Our biggest project right now is revamping our school programs for elementary students. The first step in this process is going through our current programs and making some necessary changes to those. For one thing, we're making each station approximately an hour, instead of 25 minutes. This means putting a couple stations together--for example, beginning in the fall, when teachers want the Indentured program, they'll also get the slavery program, too (these were previously separate, and it was possible to choose one over the other). If we talk about indentured servitude without talking about slavery, students are only getting part of the picture of workers on this plantation when the Lees lived here. Thus, we're putting those programs together, adding additional hands-on activities, updating the information we tell students when they're here, and tightening up all of the programs' ties to the Virginia Standards of Learning (SOLs).
We're also updating the information that goes out to the schools--pre-visit information will become more detailed and post-visit information will ask how this trip affected the students' learning, so we can judge whether or not our programs are effective. This is going to be a long process, but we have high hopes that all the work will be done by the summer so we can use these newly updated programs for the fall 2010 school visits. To do this work, I've asked several of the interpretive staff to spend their time researching, brainstorming, writing, and doing these programs. I also have two interns from the University of Mary Washington working with me to create a new school program and update several of the older ones. We're all working together to make school visits here top-notch.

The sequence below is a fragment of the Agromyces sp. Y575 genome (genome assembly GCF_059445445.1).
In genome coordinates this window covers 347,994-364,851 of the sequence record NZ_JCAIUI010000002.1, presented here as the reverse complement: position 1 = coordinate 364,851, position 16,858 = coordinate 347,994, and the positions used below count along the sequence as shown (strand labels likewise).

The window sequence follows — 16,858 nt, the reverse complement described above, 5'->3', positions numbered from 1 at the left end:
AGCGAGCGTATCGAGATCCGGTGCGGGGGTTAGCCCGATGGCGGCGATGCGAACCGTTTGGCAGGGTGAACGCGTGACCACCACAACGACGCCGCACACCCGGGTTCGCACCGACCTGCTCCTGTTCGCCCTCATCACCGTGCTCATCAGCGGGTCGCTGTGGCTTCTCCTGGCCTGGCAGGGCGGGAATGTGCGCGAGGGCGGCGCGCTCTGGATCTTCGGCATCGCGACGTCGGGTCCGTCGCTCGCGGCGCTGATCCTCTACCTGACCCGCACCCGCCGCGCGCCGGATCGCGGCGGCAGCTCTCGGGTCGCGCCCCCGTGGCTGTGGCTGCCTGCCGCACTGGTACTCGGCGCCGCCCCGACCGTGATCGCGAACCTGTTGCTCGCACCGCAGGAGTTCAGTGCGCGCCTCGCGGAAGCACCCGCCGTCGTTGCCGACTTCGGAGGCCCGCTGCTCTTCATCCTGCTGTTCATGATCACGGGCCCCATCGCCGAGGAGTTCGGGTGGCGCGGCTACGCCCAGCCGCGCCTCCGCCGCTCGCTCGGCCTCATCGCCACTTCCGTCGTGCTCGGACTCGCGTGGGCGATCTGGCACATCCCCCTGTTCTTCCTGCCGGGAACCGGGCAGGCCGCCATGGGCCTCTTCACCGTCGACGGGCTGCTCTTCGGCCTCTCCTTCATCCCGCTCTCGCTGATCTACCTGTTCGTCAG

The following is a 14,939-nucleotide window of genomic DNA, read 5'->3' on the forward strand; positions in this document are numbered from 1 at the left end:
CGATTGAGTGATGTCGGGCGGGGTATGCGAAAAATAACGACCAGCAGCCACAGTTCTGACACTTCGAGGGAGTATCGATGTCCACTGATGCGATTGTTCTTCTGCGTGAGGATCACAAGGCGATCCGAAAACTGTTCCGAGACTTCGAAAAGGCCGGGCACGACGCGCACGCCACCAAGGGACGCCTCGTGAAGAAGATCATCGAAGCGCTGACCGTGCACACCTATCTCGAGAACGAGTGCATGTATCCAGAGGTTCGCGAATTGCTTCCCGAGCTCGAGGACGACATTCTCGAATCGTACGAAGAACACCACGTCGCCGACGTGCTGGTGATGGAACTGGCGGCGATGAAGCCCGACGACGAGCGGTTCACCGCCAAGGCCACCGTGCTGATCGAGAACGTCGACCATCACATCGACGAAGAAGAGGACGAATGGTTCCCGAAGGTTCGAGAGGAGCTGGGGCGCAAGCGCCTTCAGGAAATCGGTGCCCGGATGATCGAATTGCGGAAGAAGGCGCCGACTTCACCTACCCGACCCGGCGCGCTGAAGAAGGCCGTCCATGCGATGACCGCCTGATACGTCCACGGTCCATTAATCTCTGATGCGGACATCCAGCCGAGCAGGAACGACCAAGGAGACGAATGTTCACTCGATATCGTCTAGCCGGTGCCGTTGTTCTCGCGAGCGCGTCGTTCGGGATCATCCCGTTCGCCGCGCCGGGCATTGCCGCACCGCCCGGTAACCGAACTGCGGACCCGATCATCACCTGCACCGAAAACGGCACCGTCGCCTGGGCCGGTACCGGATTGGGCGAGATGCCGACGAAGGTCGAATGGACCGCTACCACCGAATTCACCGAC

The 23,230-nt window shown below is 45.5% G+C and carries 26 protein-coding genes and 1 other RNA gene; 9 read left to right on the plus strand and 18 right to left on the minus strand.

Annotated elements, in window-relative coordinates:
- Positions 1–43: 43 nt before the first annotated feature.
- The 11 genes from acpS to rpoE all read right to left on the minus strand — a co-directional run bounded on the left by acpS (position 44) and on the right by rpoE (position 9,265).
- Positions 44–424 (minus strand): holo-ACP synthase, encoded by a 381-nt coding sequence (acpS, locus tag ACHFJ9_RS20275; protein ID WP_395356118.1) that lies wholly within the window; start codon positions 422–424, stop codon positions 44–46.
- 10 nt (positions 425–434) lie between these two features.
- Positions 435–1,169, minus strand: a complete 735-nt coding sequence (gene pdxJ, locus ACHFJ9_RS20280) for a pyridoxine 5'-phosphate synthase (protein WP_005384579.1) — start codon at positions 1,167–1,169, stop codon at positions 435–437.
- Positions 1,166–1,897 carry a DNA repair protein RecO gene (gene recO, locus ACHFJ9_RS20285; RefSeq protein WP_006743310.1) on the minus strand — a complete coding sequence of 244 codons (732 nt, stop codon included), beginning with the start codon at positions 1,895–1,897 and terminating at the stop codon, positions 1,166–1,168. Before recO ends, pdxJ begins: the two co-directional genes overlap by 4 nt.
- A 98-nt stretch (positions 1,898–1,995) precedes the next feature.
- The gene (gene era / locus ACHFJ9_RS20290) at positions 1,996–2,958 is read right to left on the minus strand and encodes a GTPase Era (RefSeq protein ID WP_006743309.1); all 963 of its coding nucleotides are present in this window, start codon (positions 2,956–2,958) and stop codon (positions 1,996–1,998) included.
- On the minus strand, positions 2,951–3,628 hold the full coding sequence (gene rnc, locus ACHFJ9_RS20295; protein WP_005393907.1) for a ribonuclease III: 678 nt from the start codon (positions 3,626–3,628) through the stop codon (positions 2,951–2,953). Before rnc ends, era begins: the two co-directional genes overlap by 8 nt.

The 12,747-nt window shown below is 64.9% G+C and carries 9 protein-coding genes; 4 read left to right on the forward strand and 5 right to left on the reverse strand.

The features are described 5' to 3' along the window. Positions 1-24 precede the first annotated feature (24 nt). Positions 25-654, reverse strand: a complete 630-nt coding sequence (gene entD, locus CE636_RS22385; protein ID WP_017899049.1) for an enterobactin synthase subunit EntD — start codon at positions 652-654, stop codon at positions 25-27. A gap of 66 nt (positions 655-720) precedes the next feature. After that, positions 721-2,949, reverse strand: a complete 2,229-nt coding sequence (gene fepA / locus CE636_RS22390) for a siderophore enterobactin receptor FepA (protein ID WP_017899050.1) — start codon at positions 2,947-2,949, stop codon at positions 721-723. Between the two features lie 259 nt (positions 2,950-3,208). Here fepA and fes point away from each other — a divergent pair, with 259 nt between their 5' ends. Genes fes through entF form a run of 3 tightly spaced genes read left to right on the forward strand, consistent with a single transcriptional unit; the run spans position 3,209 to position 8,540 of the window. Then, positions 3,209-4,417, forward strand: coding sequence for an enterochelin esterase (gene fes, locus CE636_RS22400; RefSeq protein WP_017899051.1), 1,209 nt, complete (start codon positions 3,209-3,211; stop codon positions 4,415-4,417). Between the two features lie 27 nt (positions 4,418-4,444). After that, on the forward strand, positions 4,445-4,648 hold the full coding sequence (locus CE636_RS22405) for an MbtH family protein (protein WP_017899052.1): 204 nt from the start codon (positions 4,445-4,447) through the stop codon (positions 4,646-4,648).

Along with this big project, the interpretation department is conducting a lot of training this winter. Aside from several in-service days where we discuss (and practice!) techniques to working with school students, the importance of a theme in tours, and the different types of interpretation, we are also visiting several local historic sites to see how those places do their tours and programs. Last week, we went to Montpelier to see the changes made there and how its staff works in an atmosphere that is always evolving (a very helpful learning experience), and soon we're going to drive the opposite direction to visit Shirley Plantation and Berkeley Plantation on the James River.
These are just a few of the projects going on in the interpretation department this winter--as you can see, we're keeping busy learning new things in order to make your visits to Stratford Hall better every time!